DanO, I don’t use that forcing profile for the same reasons. You really don’t know the massaging it has been through. The furthest I go is to use the Sato GISS aerosol optical thickness model. I lay that on top of the Co2 log sensitivity and that gives my first order atmospheric GHG and aerosol forcing.

Unfortunately this does not give much of a dip between 1940 and 1970, so that has to come from somewhere else.

Go to http://data.giss.nasa.gov/modelforce to see the other factors that go into the forcing profile.

WebHubbleTelescope:

Well approximately zero anyways. There are instrumental drift issues plus the usual effects associated with e.g. isostatic rebound and changing sea levels. Since one meter change in elevation corresponds to 100 Pa (1 mbar), small but measurable drifts in SOI are are expected.

Still this is the best explanation I’ve seen for why you use SOI. Till just then, this wasn’t clear, but it seems like a good argument.

I wasn’t being sarcastic on another thread when I suggested you should try writing this up. If you get close, perhaps you can set up a tip jar for the publication costs.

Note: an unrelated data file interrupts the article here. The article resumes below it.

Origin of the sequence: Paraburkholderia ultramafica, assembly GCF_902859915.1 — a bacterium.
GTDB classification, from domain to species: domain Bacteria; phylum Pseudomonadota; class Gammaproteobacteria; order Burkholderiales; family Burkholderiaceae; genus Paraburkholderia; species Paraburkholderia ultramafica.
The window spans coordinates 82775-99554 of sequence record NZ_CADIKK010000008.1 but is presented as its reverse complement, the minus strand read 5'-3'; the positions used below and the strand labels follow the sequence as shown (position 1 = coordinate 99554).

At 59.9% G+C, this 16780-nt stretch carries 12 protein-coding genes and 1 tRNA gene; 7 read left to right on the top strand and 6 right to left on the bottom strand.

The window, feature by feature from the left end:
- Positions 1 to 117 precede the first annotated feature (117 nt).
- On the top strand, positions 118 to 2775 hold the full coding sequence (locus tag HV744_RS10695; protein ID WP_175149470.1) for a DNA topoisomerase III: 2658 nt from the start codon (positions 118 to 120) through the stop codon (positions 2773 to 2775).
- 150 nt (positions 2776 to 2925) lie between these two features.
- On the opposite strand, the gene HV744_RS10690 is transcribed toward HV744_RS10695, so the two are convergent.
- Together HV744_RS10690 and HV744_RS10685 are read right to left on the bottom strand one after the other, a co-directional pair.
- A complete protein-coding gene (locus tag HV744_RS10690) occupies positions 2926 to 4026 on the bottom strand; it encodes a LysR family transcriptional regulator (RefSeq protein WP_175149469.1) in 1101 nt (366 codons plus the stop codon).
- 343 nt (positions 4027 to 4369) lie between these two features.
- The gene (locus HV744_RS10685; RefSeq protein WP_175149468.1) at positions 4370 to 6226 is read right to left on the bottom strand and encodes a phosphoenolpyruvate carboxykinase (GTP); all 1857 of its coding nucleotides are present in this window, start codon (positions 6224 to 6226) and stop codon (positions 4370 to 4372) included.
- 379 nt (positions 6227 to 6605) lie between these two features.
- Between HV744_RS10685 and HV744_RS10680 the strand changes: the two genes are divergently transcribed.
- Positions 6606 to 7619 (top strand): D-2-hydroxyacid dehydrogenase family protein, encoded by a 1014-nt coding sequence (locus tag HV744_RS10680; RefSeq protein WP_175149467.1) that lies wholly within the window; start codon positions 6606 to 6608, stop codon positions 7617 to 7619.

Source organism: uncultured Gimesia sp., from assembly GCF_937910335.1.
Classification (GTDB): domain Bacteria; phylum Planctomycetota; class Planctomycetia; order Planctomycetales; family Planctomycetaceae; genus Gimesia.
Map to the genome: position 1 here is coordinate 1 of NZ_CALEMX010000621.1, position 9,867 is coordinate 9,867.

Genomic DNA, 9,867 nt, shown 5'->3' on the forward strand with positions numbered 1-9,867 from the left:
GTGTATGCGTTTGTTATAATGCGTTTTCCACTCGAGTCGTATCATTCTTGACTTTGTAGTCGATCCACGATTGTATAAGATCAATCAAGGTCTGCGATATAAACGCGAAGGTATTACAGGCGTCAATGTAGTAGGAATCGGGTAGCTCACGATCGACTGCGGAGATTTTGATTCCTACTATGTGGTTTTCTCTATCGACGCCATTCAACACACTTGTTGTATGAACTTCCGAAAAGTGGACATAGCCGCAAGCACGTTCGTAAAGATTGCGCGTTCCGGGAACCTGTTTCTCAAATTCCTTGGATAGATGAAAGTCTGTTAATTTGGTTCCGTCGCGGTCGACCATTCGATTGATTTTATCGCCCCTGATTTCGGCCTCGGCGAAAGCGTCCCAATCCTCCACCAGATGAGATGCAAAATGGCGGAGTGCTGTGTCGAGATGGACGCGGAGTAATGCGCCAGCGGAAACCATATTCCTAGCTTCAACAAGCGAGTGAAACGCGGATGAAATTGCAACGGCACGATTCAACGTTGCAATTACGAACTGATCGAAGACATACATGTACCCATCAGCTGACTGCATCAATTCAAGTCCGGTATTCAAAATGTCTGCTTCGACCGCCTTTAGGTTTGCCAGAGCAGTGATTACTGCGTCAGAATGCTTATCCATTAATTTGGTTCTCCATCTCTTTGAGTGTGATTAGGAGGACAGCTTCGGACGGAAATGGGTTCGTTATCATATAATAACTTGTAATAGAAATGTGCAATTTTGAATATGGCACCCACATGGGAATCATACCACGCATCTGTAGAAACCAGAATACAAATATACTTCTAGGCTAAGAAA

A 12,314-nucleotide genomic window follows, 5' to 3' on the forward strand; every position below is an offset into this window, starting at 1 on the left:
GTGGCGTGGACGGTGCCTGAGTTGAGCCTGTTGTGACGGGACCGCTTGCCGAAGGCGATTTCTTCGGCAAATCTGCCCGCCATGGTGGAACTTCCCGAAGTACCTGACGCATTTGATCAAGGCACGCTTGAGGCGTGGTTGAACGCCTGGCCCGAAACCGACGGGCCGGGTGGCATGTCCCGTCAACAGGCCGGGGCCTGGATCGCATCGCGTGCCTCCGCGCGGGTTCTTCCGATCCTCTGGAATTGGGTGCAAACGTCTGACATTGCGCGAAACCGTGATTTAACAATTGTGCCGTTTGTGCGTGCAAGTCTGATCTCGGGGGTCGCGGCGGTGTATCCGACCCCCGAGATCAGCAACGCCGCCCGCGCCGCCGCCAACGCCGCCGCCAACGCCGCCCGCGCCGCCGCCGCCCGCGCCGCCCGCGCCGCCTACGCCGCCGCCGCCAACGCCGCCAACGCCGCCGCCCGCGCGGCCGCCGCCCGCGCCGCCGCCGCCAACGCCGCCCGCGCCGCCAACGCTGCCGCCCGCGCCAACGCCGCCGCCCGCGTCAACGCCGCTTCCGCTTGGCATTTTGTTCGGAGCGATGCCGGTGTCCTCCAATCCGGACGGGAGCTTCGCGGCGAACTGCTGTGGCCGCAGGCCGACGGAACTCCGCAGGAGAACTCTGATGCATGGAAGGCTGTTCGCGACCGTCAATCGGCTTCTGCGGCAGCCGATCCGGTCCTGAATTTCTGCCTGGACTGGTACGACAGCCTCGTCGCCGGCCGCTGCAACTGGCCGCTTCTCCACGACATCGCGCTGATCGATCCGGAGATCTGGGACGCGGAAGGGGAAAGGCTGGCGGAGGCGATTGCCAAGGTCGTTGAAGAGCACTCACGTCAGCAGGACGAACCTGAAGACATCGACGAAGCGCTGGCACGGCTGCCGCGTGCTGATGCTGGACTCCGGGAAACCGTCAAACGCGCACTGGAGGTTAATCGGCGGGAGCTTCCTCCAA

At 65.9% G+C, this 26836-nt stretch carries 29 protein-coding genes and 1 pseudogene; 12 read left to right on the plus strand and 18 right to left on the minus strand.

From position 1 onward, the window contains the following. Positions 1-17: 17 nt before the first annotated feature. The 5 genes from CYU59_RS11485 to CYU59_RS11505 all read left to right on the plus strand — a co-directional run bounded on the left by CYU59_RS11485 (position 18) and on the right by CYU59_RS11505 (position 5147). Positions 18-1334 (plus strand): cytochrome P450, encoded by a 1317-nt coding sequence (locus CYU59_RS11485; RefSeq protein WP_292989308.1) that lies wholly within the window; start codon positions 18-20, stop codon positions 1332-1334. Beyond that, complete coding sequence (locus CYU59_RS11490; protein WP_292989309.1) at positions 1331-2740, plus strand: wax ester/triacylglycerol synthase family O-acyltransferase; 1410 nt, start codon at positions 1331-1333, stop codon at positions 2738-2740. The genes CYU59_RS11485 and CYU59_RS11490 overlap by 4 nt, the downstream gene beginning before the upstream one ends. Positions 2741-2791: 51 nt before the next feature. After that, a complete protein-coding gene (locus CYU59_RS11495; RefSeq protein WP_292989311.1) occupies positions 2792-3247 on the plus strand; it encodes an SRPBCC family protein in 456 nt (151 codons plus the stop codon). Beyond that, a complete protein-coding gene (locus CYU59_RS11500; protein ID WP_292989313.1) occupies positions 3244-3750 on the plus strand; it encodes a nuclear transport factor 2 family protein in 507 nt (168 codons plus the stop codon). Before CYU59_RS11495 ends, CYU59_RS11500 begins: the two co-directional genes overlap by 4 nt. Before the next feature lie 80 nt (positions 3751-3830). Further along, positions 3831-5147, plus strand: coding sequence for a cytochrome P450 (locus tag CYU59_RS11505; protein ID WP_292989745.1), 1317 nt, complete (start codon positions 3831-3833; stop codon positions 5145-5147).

Carrick has finally seen the light.

The fact of the matter is that you couldn’t have this discussion at Lucia’s without someone coming down on you with a ton of bricks.

They would all be saying it is fake physics, and then trying to demonstrate how an ARIMA statistical model could do the same thing.

Or is that being unfair?

WebHubTelescope, I think the opinion on Lucia’s blog is that ARIMA is out too.

But people are generally going to react negatively to parametrized models, especially people with R&D experience. When I say things that people don’t agree with (typically when I discuss alternative energy), I get pretty skeptical responses too…so don’t take it personally. It’s not you, it’s just natural proclivities.

WT

Have you come across Wilcox et al. (2013)

The influence of anthropogenic aerosol on multi-decadel variations of historical global climate?Discussion by one of the authors here.